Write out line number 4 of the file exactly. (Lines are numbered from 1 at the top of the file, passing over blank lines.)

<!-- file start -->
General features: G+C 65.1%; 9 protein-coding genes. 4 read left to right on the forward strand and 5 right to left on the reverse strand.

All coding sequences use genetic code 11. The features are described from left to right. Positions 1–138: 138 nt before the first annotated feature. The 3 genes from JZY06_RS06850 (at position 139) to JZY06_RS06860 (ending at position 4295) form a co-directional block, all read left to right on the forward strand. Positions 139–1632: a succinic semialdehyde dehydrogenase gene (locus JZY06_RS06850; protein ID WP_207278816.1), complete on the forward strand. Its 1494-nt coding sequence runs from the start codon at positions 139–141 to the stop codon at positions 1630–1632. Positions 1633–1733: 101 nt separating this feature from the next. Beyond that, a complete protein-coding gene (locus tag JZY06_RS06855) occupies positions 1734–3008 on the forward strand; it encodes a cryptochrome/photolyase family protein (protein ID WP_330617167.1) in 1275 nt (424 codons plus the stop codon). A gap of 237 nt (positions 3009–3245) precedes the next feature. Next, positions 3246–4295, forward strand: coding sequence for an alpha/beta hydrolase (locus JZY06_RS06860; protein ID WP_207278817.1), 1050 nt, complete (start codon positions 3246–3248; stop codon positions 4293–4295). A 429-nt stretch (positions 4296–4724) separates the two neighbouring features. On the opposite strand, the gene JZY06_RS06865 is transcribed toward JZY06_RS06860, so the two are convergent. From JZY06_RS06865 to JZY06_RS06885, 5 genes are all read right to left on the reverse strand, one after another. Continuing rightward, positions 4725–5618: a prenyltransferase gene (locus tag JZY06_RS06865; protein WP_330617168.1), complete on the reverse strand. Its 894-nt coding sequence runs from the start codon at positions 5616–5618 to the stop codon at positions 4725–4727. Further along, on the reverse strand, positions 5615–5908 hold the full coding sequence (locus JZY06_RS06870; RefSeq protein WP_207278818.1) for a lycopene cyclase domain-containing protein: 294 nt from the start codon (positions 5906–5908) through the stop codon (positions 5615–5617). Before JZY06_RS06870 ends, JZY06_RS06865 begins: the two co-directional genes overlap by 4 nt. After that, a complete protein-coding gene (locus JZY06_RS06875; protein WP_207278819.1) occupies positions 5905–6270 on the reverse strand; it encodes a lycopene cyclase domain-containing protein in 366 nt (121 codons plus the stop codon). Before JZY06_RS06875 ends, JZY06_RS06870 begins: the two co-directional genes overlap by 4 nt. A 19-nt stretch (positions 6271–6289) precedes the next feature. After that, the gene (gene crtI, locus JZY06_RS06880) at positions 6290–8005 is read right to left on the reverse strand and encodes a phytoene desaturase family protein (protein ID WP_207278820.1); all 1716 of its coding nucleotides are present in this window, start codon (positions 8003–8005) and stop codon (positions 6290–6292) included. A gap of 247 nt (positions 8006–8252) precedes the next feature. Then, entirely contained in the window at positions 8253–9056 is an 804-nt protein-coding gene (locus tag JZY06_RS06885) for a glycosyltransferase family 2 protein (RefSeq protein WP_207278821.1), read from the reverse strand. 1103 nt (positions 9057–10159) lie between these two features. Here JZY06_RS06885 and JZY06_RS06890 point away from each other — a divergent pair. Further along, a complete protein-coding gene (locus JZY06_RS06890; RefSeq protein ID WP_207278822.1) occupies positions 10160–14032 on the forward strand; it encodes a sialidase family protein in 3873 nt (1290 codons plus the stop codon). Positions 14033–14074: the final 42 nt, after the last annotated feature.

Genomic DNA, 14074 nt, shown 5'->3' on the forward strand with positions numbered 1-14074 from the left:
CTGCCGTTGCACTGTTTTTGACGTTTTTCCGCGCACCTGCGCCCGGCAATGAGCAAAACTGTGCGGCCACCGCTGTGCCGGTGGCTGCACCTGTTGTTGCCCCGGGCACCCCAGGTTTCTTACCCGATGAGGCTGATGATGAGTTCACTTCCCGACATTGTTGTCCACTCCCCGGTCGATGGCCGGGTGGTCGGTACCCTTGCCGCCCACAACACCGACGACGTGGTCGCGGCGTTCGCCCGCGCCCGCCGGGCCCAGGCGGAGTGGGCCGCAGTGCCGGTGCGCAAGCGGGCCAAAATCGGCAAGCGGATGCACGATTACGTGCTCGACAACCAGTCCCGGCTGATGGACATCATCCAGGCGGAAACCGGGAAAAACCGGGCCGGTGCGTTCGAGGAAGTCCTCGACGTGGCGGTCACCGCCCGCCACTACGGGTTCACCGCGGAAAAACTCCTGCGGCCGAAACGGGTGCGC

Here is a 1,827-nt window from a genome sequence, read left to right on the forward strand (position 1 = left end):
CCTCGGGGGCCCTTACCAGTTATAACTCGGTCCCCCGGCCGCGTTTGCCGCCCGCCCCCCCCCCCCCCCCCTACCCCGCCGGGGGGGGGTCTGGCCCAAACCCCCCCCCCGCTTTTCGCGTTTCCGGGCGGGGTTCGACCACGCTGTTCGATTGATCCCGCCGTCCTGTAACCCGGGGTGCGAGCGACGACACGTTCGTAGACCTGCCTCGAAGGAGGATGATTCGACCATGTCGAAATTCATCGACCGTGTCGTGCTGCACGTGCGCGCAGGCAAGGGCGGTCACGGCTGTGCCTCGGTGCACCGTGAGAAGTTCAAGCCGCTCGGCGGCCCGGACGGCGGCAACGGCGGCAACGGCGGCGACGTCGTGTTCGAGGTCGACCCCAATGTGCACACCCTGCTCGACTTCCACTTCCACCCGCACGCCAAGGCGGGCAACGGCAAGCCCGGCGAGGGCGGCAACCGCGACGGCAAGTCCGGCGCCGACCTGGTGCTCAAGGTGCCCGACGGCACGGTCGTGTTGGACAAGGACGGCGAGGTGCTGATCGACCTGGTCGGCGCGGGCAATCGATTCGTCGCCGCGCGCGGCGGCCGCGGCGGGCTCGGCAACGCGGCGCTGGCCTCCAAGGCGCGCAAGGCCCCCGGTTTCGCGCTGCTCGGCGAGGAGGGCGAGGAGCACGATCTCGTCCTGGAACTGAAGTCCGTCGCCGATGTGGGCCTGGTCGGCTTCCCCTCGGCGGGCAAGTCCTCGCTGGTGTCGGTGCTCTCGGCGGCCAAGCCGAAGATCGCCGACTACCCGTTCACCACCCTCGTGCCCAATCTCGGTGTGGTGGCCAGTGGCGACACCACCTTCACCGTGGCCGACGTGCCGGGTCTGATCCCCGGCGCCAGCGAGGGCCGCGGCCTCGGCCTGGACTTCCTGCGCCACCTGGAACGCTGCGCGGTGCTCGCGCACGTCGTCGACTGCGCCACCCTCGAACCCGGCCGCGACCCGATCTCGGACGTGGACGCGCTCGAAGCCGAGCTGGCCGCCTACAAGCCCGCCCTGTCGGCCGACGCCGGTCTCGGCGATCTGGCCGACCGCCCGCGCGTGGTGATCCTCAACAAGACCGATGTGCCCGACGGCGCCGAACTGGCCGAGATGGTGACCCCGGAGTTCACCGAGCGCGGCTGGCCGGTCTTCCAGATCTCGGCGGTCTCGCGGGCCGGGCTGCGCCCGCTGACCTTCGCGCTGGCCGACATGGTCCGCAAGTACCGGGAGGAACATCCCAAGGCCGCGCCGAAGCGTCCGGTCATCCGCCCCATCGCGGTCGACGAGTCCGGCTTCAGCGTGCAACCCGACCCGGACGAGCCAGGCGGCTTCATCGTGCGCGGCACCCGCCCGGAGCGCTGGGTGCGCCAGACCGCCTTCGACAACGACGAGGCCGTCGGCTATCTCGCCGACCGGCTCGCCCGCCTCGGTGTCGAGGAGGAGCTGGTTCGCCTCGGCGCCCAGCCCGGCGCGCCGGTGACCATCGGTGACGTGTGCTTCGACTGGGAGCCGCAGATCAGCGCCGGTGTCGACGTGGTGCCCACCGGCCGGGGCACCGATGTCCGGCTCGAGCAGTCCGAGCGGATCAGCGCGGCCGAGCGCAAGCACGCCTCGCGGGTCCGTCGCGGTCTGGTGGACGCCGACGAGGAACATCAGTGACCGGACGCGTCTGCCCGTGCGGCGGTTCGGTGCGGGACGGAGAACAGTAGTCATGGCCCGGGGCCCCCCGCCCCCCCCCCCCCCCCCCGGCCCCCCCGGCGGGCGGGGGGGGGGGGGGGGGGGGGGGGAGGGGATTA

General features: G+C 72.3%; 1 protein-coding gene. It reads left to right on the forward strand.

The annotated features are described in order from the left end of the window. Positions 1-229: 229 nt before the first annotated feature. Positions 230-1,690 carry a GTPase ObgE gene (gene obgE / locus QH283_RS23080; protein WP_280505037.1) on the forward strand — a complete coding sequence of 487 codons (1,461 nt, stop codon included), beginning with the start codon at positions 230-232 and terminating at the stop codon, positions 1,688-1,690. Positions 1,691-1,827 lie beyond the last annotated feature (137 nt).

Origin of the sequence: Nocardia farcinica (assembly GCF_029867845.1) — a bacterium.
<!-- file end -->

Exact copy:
CTGCCGTTGCACTGTTTTTGACGTTTTTCCGCGCACCTGCGCCCGGCAATGAGCAAAACTGTGCGGCCACCGCTGTGCCGGTGGCTGCACCTGTTGTTGCCCCGGGCACCCCAGGTTTCTTACCCGATGAGGCTGATGATGAGTTCACTTCCCGACATTGTTGTCCACTCCCCGGTCGATGGCCGGGTGGTCGGTACCCTTGCCGCCCACAACACCGACGACGTGGTCGCGGCGTTCGCCCGCGCCCGCCGGGCCCAGGCGGAGTGGGCCGCAGTGCCGGTGCGCAAGCGGGCCAAAATCGGCAAGCGGATGCACGATTACGTGCTCGACAACCAGTCCCGGCTGATGGACATCATCCAGGCGGAAACCGGGAAAAACCGGGCCGGTGCGTTCGAGGAAGTCCTCGACGTGGCGGTCACCGCCCGCCACTACGGGTTCACCGCGGAAAAACTCCTGCGGCCGAAACGGGTGCGC